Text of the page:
Brennan’s 417 Royal St, New Orleans, LA 70130 When we have out of town guests or friends over from Italy, we bring them here for a quintessential New Orleans French Quarter brunch. I had written this restaurant off years ago. Though since Ralph Brennan bought it and spent a mint refurbishing it to its former glory, it is the place I use to explain to people who have never visited this city the origins of the food scene and cuisine here. Gumbo, egg dishes, and Bananas Foster are typical players, but are executed perfectly here. We also hit Commander’s Palace on occasion, and I love Sunday afternoons at Café Degas.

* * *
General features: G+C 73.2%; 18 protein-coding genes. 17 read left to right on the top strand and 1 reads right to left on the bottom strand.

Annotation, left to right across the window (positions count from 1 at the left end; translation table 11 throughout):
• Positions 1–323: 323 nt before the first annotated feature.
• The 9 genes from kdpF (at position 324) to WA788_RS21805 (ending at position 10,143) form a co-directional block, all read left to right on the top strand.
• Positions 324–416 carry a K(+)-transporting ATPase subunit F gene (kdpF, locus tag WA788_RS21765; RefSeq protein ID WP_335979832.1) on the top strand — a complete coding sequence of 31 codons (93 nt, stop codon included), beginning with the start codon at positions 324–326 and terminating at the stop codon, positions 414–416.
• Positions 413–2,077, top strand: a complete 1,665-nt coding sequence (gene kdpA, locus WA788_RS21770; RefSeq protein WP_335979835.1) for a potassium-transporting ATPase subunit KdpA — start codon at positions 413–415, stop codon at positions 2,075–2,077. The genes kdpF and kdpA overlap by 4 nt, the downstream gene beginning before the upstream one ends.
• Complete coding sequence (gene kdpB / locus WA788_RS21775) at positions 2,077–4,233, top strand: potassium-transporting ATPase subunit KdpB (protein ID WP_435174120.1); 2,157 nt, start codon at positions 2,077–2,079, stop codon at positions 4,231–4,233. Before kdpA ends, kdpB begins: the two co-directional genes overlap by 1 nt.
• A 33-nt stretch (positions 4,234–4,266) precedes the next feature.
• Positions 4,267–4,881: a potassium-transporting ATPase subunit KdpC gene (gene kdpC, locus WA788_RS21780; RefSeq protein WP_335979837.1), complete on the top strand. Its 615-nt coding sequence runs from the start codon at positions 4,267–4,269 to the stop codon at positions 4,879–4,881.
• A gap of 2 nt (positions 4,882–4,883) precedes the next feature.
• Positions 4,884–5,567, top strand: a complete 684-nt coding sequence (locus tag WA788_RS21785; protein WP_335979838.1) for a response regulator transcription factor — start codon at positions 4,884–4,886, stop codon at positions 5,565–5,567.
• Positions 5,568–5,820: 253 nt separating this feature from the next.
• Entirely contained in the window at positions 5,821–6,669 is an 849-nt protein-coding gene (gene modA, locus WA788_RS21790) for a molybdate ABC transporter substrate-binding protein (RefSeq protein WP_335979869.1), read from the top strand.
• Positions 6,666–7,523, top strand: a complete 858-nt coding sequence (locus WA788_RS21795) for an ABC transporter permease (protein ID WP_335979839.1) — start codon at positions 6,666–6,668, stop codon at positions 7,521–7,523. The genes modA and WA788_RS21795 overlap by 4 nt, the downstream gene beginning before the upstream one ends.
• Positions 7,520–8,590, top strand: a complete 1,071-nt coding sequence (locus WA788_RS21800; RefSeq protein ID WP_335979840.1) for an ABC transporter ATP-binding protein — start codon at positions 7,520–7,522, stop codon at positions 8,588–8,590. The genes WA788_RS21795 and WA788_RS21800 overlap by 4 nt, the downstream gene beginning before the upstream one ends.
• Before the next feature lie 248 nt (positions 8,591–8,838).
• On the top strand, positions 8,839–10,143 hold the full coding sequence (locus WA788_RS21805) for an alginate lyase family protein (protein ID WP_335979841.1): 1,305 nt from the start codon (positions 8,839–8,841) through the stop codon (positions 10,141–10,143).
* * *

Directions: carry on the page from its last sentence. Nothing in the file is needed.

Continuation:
This has been my favorite New Orleans restaurant for over three decades. If Frank Brigtsen served breakfast, lunch, and brunch then this would be a very short column. Brigtsen opened one year before I opened my first restaurant, and I have admired the work he has done in that simple little shotgun house from day one. There are other chefs in town with more celebrity and notoriety, but I’ll bet that if you polled them as to which New Orleans chef they admire most, the majority would choose Frank Brigtsen. He is real. He is humble. He is talented and knowledgeable, and you won’t find a nicer guy who has been manning the stove at his own restaurant since the mid 1980s. His pedigree is as good as it gets— Prudhomme at K-Paul’s, and Prudhomme and Ella Brennan at Commander’s Palace. The food is pure and uncomplicated, and if you’ve eaten there in the past 33 years, Brigtsen has likely cooked your meal. No other restaurant in New Orleans can guarantee that your meal will be prepared by hands with such experience and knowledge. You can easily find restaurants in town with more formal settings and more exotic preparations and ingredients, but you won’t find Frank, his wife Marna, and a service staff that is more dedicated than the ones at Brigtsen’s.